I was going to try a book-buying ban this month, but it was Christmas so there were irresistible sales and thoughtful gifts, and all of my Black Friday orders started shuffling in aaaaand… I acquired a ton of books. Here’s what’s new on my shelves:
- Outlander by Diana Gabaldon. I read this entire series earlier this year, and it became an instant guilty pleasure. Although it’ll probably be a few years before I’d even consider doing a more thorough reread of the series, there are pieces here and there that I’ll want to able to look back on from time to time, and so I’ll probably start purchasing a few favorite volumes when the opportunity arises. I found this copy of the first book pretty cheap on Book Outlet–the TV show cover edition, which I usually don’t go for, but in this case I love the show even more than the book. I’m happy to have this one on my shelf, and to be able to page through and reminisce about how it all began.
- The Rose and the Dagger by Renee Ahdieh. I also found this one relatively cheap on Book Outlet, and since I picked up a copy of the first book in this pair earlier this year, I had been on the lookout for a chance to buy the sequel. I’ll probably be reading both of these within the next couple of months.
- The Sacred Lies of Minnow Bly by Stephanie Oakes. This one also came from Book Outlet. I went a little crazy ordering books around Black Friday sale time, and as soon as December hit, the book boxes started pouring through the mail like Harry Potter’s Hogwarts letters at Privet Drive. I had heard of this one before but never looked into it very seriously, until I saw how cheap it was, read the intriguing synopsis, and decided to give it a chance.
- Early Warning by Jane Smiley. This author attained a degree from the Writer’s Workshop at the University of Iowa, my alma mater, so I picked up the first book in this series earlier this year, and couldn’t pass up buying the sequel when I found it at such a reasonable price. Although I haven’t read either of the Smiley books I own yet, I know some great writers have come through the Iowa Writer’s Workshop, and I’m eager to learn more about some of their books. Also, this series is set across a few generations of an Iowan family, which is relatively uncommon in literature unless the author is making a joke about cornfields.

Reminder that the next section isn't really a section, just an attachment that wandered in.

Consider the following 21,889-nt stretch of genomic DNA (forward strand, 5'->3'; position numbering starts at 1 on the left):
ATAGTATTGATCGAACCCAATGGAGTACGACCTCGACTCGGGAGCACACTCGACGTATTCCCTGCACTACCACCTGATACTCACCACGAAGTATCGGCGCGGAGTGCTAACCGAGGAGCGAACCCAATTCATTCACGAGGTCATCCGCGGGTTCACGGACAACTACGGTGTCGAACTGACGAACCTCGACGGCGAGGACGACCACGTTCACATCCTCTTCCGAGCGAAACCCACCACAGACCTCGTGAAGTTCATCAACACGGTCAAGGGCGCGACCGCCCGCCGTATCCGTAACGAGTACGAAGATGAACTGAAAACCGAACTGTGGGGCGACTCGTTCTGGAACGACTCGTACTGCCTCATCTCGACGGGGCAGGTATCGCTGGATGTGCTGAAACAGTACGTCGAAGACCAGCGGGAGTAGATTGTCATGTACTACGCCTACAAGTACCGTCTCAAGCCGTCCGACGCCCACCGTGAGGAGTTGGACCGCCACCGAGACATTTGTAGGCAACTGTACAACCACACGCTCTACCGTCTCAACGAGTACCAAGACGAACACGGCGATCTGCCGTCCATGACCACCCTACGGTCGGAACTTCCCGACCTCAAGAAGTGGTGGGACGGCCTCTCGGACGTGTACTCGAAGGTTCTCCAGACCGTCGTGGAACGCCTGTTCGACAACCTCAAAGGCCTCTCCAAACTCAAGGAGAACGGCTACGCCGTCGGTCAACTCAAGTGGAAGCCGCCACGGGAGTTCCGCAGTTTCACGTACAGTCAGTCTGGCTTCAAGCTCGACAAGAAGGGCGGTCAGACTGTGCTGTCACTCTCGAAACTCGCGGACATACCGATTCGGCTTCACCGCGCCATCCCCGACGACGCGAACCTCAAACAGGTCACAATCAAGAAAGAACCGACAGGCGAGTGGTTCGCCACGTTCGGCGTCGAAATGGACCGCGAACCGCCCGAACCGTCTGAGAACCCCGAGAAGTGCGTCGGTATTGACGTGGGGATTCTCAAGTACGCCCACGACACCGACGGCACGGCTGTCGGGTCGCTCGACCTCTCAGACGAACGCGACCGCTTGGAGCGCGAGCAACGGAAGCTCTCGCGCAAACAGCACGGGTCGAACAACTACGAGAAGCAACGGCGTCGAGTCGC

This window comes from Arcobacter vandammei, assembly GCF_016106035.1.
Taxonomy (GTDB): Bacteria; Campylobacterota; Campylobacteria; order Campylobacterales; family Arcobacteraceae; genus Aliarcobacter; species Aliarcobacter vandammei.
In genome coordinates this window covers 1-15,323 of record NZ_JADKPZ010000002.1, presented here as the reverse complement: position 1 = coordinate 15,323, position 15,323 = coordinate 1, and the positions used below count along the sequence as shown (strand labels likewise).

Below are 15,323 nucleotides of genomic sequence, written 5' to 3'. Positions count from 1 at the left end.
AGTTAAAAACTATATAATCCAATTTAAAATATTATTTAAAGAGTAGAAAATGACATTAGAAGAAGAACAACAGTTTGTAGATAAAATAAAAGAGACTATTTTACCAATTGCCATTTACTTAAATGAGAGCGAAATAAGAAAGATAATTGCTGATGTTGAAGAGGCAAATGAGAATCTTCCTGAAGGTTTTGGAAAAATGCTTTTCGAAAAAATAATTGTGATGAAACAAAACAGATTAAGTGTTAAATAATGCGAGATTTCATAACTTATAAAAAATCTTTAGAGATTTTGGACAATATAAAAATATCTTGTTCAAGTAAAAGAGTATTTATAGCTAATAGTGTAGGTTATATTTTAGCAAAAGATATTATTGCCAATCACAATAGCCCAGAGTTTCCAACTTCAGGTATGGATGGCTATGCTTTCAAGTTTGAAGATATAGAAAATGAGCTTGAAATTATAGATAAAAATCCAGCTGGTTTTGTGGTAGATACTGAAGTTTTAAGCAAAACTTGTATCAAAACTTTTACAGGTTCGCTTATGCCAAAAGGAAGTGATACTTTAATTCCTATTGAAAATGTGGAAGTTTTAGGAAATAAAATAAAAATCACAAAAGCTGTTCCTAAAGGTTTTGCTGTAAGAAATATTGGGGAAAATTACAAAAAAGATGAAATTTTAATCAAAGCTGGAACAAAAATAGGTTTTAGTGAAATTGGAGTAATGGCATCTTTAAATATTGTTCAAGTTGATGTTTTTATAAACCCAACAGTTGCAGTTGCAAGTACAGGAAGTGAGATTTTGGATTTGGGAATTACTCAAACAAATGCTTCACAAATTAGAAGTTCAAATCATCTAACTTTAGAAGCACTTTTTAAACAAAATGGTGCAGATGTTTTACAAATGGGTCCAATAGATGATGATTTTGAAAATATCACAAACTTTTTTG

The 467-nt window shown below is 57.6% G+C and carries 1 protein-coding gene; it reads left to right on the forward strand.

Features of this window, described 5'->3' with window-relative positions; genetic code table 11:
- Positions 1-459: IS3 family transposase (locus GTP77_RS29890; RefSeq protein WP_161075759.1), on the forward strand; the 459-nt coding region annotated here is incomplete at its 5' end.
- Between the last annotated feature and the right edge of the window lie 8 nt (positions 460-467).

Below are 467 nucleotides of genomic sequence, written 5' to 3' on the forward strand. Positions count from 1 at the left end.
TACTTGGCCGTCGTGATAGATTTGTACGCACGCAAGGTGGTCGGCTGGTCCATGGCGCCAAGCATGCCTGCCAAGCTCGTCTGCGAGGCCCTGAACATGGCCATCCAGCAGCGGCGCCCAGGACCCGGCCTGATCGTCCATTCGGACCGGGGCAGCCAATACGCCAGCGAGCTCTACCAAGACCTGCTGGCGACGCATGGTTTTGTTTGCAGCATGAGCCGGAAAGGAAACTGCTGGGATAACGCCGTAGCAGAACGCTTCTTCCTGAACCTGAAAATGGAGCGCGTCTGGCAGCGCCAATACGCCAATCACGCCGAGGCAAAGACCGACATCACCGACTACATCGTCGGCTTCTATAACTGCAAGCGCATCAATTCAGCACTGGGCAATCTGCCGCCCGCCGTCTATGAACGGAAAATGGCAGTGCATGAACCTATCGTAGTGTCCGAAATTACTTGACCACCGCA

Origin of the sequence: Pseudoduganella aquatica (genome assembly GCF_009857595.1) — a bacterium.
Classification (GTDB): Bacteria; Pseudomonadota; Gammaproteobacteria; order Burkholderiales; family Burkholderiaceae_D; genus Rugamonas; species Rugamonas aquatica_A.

- Fantastic Beasts and Where to Find Them by J. K. Rowling. Everything is cheaper at Sam’s Club–mostly because you have to buy it in bulk. I would buy books there in bulk if they had a bigger selection, because they generally have some great new releases on marked down prices, but it’s usually pretty hit-or-miss with their inventory. I always check though, just in case, and this month I picked up Rowling’s screenplay for a nice discount. I wasn’t anticipating this one as much as Cursed Child, but now that I have it on my shelf I’m pretty intrigued.
- The Gold Eaters by Ronald Wright. This one came from another Book Outlet sale order. Historical Fiction books were featured one week around late Nov. / early Dec. and I picked up a few, including this one I’d never heard anything about. I believe it’s set around the fall of the Incan empire, which sounds absolutely fascinating to me. I was glad to have come across it, and can’t wait to pick it up.